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Neurotrophic Factor Infusion System for the Treatment of Pain

IP.com Disclosure Number: IPCOM000012306D
Publication Date: 2003-Apr-29

Publishing Venue

The IP.com Prior Art Database

Related People

Todd K. Whitehurst: INVENTOR [+3]

Abstract

An implantable system infuses neurotrophic factors, such as glial-cell-derived neurotrophic factor (GDNF) or brain-derived neurotrophic factor (BDNF) and delivers electrical stimulation which may be applied together, concurrently or asynchronously, to provide immediate and long-term relief of chronic pain. In particular, the stimulation provides immediate paresthesia and the neurotrophic factor can stop the progression of long-term damage to neural tissue, as well as facilitate neural tissue repair.

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Neurotrophic Factor Infusion System

for the Treatment of Pain

Background & Summary

Debilitating chronic pain is a socio-economic burden that afflicts between 70-90 million Americans, in conjunction with headache (24 million), backache (23 million), arthritis (40 million), and millions more with other pathologies, diseases, and injuries.  Debilitating chronic pain costs Americans over $50 billion annually, including $900 million for over-the-counter analgesics, and billions more in lost production costs.

Chronic pain has multiple causes and manifestations.  Pain can usually be linked to causes such as injury or diseases but can also be idiopathic, i.e, having no diagnosable origin.  Pain may be characterized simplistically in the  following types: (1) nociceptive (2) neuropathic (3) psychogenic and (4) mixed.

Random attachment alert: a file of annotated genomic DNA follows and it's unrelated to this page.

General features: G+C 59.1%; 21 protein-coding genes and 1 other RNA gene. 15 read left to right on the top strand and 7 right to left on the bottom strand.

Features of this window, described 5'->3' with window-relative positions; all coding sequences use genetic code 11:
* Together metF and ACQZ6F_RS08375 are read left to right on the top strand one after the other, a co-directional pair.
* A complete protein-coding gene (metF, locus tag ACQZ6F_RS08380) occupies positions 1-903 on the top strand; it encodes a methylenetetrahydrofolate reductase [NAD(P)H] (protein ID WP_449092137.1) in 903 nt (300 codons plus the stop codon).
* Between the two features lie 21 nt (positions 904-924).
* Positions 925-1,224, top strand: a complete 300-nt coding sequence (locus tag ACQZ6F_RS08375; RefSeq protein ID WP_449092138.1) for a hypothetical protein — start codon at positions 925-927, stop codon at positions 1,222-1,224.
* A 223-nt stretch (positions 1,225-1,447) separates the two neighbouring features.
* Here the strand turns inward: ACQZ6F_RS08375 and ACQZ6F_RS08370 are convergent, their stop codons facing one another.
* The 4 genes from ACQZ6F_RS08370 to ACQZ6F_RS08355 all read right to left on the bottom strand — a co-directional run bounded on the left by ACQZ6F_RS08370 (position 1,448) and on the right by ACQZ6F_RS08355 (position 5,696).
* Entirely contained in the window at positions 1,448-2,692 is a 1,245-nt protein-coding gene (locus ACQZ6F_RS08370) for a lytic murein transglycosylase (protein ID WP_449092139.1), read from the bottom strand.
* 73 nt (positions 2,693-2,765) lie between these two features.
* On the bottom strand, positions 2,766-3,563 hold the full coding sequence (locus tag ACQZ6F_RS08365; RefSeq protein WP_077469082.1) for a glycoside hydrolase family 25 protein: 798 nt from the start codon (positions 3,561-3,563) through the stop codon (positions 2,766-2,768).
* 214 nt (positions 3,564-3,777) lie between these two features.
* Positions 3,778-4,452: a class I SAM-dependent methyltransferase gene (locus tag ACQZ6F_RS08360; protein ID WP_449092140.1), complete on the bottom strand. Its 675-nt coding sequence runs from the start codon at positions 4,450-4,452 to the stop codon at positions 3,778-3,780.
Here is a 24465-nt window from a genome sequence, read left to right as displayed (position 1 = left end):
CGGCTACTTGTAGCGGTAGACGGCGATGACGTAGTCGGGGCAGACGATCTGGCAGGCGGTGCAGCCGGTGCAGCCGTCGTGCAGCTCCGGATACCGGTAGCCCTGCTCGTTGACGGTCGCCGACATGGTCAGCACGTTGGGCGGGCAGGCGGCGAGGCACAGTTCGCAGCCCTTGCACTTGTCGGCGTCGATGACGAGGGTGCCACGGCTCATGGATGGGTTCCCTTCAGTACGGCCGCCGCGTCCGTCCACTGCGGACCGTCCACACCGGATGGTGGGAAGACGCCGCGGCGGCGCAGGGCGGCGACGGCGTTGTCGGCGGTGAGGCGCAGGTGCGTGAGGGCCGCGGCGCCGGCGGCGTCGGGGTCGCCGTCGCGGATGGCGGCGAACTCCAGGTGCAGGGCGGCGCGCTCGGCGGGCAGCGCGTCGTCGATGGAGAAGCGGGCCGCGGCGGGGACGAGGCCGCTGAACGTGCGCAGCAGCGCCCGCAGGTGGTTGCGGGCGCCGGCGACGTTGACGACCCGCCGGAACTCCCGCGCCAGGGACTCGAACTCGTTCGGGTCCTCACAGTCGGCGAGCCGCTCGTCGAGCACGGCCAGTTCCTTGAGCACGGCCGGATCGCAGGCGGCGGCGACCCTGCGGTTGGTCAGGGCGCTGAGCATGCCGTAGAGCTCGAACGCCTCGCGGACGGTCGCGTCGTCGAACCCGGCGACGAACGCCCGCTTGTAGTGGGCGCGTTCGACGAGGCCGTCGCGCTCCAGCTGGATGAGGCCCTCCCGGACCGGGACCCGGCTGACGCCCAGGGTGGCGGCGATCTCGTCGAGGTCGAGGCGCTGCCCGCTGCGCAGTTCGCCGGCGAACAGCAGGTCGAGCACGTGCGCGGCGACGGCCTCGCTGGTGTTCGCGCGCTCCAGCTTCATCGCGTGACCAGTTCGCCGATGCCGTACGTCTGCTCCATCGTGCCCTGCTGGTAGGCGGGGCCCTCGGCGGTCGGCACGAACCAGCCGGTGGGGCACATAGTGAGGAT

Nociceptive pain is caused by tissue irritation, impending injury or actual injury to the tissue or cells.  With nociceptive pain, the perception of pain is specific, e.g., hot or sharp.  Nociceptors are pain receptors in the affected area, which activate and transmit signals via the peripheral nerves, through the spinal cord and to the brain.

Neuropathic pain results from a malfunction in the nervous system, for example, in the peripheral nerves or in the central nervous system.  Neuropathic pain is often triggered by injury, although the injury may not necessarily involve the nervous system.  The pain may persist for years, even when the damaged tissues have apparently healed.

Psychogenic pain occurs when there is no physiological explanation.  It is universally agreed, however, that a psychogenic factor often plays a role in the perceived intensity of pain that also have other underlying causes.  It is rare, however, that pain is exclusively psychogenic. 

In many instances, the pain appears to be caused by a complex interaction of nociceptive and neuropathic factors.  An initial nervous system dysfunction or injury may trigger the neural release of inflammatory mediators and subsequent neurogenic inflammation.  For example, migraine headaches probably represent a mixture of neuropathic and nociceptive pain.  Myofascial pain is probably secondary to nociceptive input from the muscles, but abnormal muscle activity may be the result of neuropathic conditions.  Chronic pain, including chronic myofascial pain, may cause the development of ongoing perception of pain within the central nervous system that are independent of signals from the peripheral nerves.  This phenomenon is called the centralization or encephalization of pain.

A multi-disciplinary approach for treating chronic pain is gaining increased favor.  Such approach includes psychological rehabilita...